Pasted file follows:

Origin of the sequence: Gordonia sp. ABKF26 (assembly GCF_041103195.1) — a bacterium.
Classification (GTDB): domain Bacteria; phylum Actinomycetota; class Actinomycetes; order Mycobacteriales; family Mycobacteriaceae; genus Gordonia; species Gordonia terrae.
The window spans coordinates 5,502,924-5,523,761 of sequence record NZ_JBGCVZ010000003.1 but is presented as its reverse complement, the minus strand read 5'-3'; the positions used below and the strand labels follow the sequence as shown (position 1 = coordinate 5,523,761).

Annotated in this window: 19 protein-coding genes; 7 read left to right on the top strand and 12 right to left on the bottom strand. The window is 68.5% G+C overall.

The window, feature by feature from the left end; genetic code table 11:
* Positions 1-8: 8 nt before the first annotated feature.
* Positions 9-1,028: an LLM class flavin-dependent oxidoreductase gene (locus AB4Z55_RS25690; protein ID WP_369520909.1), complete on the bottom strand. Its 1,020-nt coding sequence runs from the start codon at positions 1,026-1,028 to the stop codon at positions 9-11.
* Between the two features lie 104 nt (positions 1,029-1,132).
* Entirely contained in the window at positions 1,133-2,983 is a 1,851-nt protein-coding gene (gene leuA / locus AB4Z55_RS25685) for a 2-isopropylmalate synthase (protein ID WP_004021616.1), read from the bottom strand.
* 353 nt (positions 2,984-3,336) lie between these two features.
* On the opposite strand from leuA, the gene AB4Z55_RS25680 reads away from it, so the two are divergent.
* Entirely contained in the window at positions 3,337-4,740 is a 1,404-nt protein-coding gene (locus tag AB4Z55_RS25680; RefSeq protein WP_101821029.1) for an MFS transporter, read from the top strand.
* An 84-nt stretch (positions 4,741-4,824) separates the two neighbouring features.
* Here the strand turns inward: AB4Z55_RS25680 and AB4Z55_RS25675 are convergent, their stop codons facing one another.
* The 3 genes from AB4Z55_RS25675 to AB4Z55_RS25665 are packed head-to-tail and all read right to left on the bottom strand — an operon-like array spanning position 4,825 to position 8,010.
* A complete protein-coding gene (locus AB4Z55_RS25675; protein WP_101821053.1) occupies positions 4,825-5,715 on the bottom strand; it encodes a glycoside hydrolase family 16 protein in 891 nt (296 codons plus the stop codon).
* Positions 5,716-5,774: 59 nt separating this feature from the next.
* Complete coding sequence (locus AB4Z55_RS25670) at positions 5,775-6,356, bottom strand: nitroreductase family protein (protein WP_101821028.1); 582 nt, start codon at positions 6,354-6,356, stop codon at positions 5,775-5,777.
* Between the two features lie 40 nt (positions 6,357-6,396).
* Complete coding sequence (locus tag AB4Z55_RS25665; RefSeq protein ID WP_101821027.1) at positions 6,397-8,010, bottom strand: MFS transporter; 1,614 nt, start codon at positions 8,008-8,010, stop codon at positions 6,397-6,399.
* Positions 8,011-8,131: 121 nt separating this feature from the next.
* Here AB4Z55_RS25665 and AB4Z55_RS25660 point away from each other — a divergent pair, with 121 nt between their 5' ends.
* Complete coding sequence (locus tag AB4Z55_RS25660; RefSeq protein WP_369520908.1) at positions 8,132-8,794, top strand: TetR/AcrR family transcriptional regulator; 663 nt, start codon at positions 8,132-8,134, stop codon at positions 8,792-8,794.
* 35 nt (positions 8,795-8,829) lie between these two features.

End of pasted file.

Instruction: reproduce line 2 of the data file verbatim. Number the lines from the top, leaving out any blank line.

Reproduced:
Classification (GTDB): domain Bacteria; phylum Actinomycetota; class Actinomycetes; order Mycobacteriales; family Mycobacteriaceae; genus Gordonia; species Gordonia terrae.